Nurse struck off after rough handling of dying man in hospice


A NURSE has been struck off after roughly handling one hospice patient and showing disrespect to another.

Nancy Smith grabbed the legs of a dying elderly man and insisted on wearing a paper towel on her face instead of a proper mask while treating a terminally-ill woman.

Mrs Smith’s shocking conduct resulted in her transfer to a separate hospital ward for elderly patients.

Nancy Smith (pink top) outside her NMC hearing in Edinburgh

But she continued to behave appallingly, telling a 98-year-old blind woman: “It’s big lumps like you that give us a sore back.”

The disturbing revelations are contained in a report by the Nursing and Midwifery Council (NMC) following a hearing in Edinburgh last month.

She faced a total of 18 charges coming before the NMC, 13 of which were found proved.

Mrs Smith worked at a hospital-based hospice and a hospital ward for elderly patients with “complex care needs”, both in Fife.

While providing care to terminally ill patients at The Hospice in the Queen Margaret Hospital, Dunfermline, during 2014 she was also found to have roughly handled a patient who was in the last stages of his life.

The NMC report read: “You grabbed Patient B at the back of his knees, pulled his legs right over in a rough and quick manner.

A nurse told the hearing that Patient B “was distressed and in some discomfort by the way he screwed up his eyes.” The same nurse said she later apologised for her colleague’s conduct.

Nancy Smith (pink top) outside her NMC hearing in Edinburgh

In another charge found proved, Mrs Smith was found to have placed a “paper towel” over her face whilst tending to a palliative care patient with cervical cancer.

The NMC report stated that she refused to remove the paper towel despite being asked by another member of staff.

Mrs Smith claimed she did not have time to fetch a proper mask.

The NMC report reveals that in July 2015, following the hospice incidents, Mrs Smith was transferred to a ward at Glenrothes Hospital which dealt with elderly people with “complex care needs”.

The move was part of an action plan drawn up by health chiefs to provide extra support to Mrs Smith.

But Mrs Smith’s conduct continued to cause concern and in September 2015 she went on special leave. Within two days of making a “phased return”, on February 15 last year, she mistreated Patient F, a 98-year-old blind woman.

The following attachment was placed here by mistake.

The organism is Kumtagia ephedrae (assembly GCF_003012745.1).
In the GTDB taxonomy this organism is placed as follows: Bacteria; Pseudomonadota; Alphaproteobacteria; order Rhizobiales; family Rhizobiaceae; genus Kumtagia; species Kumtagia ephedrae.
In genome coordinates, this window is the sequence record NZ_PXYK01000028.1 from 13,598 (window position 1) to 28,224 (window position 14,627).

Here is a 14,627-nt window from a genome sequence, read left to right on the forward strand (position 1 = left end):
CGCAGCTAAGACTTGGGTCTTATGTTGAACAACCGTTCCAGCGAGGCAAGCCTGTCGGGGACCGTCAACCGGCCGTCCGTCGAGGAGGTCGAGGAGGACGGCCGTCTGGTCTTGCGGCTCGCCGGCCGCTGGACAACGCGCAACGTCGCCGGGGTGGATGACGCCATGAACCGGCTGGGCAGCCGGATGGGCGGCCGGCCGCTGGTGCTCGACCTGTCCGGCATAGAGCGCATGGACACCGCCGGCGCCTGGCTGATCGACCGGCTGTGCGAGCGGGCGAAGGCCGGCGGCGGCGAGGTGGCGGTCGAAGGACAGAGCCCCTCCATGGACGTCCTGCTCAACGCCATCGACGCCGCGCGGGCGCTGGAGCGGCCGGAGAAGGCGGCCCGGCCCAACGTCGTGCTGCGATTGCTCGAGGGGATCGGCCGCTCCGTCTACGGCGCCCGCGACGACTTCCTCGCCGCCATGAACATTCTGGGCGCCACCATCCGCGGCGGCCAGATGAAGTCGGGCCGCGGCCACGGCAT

The NMW report read: “Ms 6 said that Patient F took hold of her hand and would not let go repeating that she was really sore and saying ‘she’s trying to kill me’.

“Ms 6 went on to state that you did not speak to Patient F whilst cleaning her and she was astonished to hear you say, ‘Oh its big lumps like you that give us a sore back’.”

The patient was also decribed at the hearing as “frail, immobile, blind and hard of hearing” and required full nursing care and “assistance with daily living”.

The report revealed that Mrs Smith tried unsuccessfully to deny the evidence of her colleague.

The NMC stated: “Your evidence was that you did not hear Patient F say ‘she’s trying to kill me’.

“You said that you would never make such a comment and, in any event, Patient F was ‘quite tiny’.”

The panel also heard that another patient in the same ward, known as Patient E, had asked Miss Smith for assistance, but she made “no move to help”.

Another nurse gave evidence Mrs Smith: “Instead you shouted aggressively at her ‘Oh for god sake [Patient E], can you no’ see I’m busy’.

In their written findings on the case, the NMC decided to remove Mrs Smith from the register.

Their report stated: “After having taken into account all the evidence before it, the panel has determined that your behaviour is such that it is fundamentally incompatible with you remaining on the NMC register.

“Whilst it is acknowledged that you have engaged fully throughout the NMC process, your failings represent a serious departure from the standards expected of a registered nurse and you have not satisfied the panel that such failings would not be repeated.

“The panel therefore directs that your name be removed from the NMC Register.”